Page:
“I wanted to show you something,” Claudia says, reaching across the table for her jacket. She flips the material in her hands, fingers searching. “A-ha!” She pushes the lapel out for Myka to see two identical pins, plain white with black writing. No H8, one with the pink symbol for women and the other with the blue symbol for men.

“Very nice,” Myka says, and tries to hide how clueless she feels.

“One for you and one for Jinks,” Claudia says, looking uncomfortable. “I know you and me, we’re not feeling feelings people, but uh. We--”

“Yeah,” Myka says, “I know.”

“Good,” Claudia murmurs, “that’s--that’s good.”

“Pete told you, huh?”

“Yeah. We haven’t told Artie yet, though, we thought you should have the pleasure.”

Myka laughs. “Thanks Claud. Although, if there’s one for me and one for Steve, shouldn’t there be one for Helena?”

Claudia pulls the jacket around her shoulders. “What you two need separate gestures now? You’re one of those couples?”

Myka pinks. "We're not... we haven't."

"Oh god," Claudia says, "please, no gory details. I mean I'm rooting for you and all but--"

"There are no details," Myka interrupts. "There's really no. Nothing. I mean, there's all this history between us and then the warehouse and then work and us and--" Myka cuts herself off, staring at Claudia, who's making a large production out of checking her pockets, then the drawers of the small desk. "What are you doing?"

"Looking for a fuck that you should be giving," Claudia says. "Oh look, there aren't any!" Myka stares at her some more. "Myka," Claudia says, "you should be happy. You deserve to be happy. Don't waste time." She coughs. "Or, something else slightly less likely to be found in a Nicholas Sparks novel."

Myka grabs her hand. “Inventory, come on.”

“Noooo,” Claudia moans, but she skip hops to match Myka’s stride, her arm looping around Myka’s waist and her head bouncing on Myka’s shoulder.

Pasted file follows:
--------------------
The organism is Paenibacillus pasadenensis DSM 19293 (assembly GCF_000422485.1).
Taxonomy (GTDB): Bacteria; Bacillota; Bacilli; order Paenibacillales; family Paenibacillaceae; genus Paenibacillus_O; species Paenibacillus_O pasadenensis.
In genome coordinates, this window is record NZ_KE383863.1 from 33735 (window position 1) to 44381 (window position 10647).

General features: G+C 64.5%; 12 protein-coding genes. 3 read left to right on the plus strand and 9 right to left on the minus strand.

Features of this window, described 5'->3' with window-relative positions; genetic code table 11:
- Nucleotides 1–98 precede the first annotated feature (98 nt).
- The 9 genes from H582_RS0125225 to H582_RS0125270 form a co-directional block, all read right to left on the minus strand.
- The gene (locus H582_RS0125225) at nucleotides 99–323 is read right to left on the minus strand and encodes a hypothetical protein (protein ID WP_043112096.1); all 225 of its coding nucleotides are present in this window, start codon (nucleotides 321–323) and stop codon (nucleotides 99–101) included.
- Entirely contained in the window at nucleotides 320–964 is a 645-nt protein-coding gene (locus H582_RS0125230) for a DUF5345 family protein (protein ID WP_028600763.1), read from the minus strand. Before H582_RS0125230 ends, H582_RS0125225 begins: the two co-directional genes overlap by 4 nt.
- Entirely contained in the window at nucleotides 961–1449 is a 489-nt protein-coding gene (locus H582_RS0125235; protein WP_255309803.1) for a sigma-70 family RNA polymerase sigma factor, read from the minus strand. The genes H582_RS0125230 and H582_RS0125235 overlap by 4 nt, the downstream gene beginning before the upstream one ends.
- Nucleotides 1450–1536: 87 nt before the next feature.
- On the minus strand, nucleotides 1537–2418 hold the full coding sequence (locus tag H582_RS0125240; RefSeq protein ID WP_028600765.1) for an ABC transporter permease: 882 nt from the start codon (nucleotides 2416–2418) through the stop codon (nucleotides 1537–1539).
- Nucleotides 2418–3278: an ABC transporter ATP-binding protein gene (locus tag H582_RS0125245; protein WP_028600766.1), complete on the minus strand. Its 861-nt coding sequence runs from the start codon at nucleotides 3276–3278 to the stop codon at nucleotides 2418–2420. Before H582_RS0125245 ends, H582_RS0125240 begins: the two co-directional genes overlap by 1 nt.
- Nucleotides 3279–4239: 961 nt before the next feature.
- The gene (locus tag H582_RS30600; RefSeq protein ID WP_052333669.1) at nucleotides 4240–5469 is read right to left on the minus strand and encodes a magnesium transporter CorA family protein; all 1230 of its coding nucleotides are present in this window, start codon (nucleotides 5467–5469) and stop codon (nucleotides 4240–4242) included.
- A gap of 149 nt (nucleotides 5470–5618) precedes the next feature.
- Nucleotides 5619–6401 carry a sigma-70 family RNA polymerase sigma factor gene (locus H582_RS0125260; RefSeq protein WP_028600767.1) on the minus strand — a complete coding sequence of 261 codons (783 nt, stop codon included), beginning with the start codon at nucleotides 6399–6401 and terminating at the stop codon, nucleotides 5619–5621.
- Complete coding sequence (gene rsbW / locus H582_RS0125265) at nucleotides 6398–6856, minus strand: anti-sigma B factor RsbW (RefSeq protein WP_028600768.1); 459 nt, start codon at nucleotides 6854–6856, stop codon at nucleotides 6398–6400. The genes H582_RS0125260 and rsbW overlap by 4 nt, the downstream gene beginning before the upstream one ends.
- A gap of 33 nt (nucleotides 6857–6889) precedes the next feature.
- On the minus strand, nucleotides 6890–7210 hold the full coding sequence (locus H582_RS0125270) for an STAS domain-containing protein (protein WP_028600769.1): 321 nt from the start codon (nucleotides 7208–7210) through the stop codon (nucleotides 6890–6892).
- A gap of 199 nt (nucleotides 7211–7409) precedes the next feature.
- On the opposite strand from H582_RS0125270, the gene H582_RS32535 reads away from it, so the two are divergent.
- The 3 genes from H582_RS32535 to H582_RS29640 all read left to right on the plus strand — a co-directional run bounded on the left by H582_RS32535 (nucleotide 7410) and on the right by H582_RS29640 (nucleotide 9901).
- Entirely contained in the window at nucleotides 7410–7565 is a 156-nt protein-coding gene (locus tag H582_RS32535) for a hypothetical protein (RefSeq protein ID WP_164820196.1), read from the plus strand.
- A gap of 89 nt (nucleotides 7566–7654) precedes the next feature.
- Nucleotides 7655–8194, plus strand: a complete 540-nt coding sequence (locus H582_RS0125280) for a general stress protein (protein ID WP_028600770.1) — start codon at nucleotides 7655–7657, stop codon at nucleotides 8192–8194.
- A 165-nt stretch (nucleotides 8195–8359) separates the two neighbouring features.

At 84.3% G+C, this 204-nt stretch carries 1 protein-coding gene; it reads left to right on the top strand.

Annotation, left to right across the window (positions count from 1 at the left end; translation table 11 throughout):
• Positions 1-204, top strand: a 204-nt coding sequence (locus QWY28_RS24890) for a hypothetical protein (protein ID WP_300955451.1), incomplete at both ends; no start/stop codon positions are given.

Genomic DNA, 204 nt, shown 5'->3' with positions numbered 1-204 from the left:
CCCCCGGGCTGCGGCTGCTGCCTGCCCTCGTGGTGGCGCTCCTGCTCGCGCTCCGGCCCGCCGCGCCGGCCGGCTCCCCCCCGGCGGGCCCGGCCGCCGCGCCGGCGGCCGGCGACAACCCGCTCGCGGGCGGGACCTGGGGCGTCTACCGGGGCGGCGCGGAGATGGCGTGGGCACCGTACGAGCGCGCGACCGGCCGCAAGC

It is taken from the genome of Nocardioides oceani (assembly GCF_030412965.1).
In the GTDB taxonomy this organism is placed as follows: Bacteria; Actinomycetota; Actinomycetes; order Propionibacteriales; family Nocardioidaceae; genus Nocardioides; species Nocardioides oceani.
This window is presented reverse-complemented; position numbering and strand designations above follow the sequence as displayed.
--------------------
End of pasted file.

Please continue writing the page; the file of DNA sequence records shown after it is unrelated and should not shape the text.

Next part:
Myka thinks of Tracy, just once, and feels the flush of sisterly love instead of anger. She smoothes Claudia’s hair past her ear and smiles.


Myka taps her pen on her clipboard. “Hardhats,” she reminds, and hears twin exhales of exasperation behind her.

“Life without danger isn’t worth living,” Helena says.

“I don’t understand why I need supervision,” Claudia whines.

“Do you remember the last time you did inventory without supervision?” Myka asks, checking off Durkheim’s pocketknife.


“And what happened?”

Claudia makes a noise of deep and eternal emotional pain. “I tried on one of the Stratford-Upon-Avon Ophelia dresses and tried to drown myself with Artie’s bottle of Desani.”

“Yes,” Myka says. “Hardhat.”

“You’re cramping my style, Mykalita,” Claudia says with a gusty sigh. “Oh hey, H.G., be careful with that rope, it came from Salem during the witchy trials. You don’t want to trip and accidentally strangle Myka. The Dictator.”

“Yes well, Miss Donovan,” Myka hears Helena say, and she can tell by the tone that she’s smirking. “I rather like it the other way around.”

“What?” Claudia says. Myka squeaks, her clipboard banging on the shelf and almost upsetting the small collection of Albert Einstein’s actual marbles. “Oh,” Claudia says as Myka refuses to turn, her face bright red, “Oh gross, oh god. It’s like mom sex. Mom... sister... sex.”

“Oops,” Helena says cheerfully. Myka turns to glare at her. “Notice I am wearing the protective headgear,” she points out helpfully.

“I’m going back upstairs,” Claudia grumbles. “You two finish the inventory---and think about what you’ve done! My virgin ears.”

Myka waits until the clumpclump of her fashionable multi-coloured combat boots has faded to prop her clipboard next to a collection of original Theodor Geisel’s anti-immigration newspaper clippings and turning to fix Helena with the stare that makes Pete cower like a little boy with his hand in the cookie jar. Helena looks utterly unaffected.

“You make that hat look like a crown,” she says, leering, and Myka rolls her eyes.

“Flattery will get you nowhere,” she says, “especially when you’re pulling it out of your ass.”

“I assure you I mean every word,” Helena says, and reaches out to tug at the collar of Myka’s button down shirt. Myka swats at her.

“Professional,” she says, moving her hands in a rough rectangle shape. “Personal.”

“Doesn’t the saying involve spheres?”

Myka sighs. “The faster we’re finished with this the faster we can do other things.”

“Smashing.” Helena grins, and Myka flushes again.

“Other things like paperwork,” she says, but she can feel that old urge coming back, the one that made her convince Sam to go into work late and take weekends off, the one she thought she’d never have again, and before it leaves she ducks in, their hardhats banging against each other, to press a kiss to the corner of Helena’s mouth. Be happy, Bunny Sam whispers in her ear, and vanishes.


“Positively scandalous,” Helena murmurs, and the corners of her eyes crinkle when she smiles.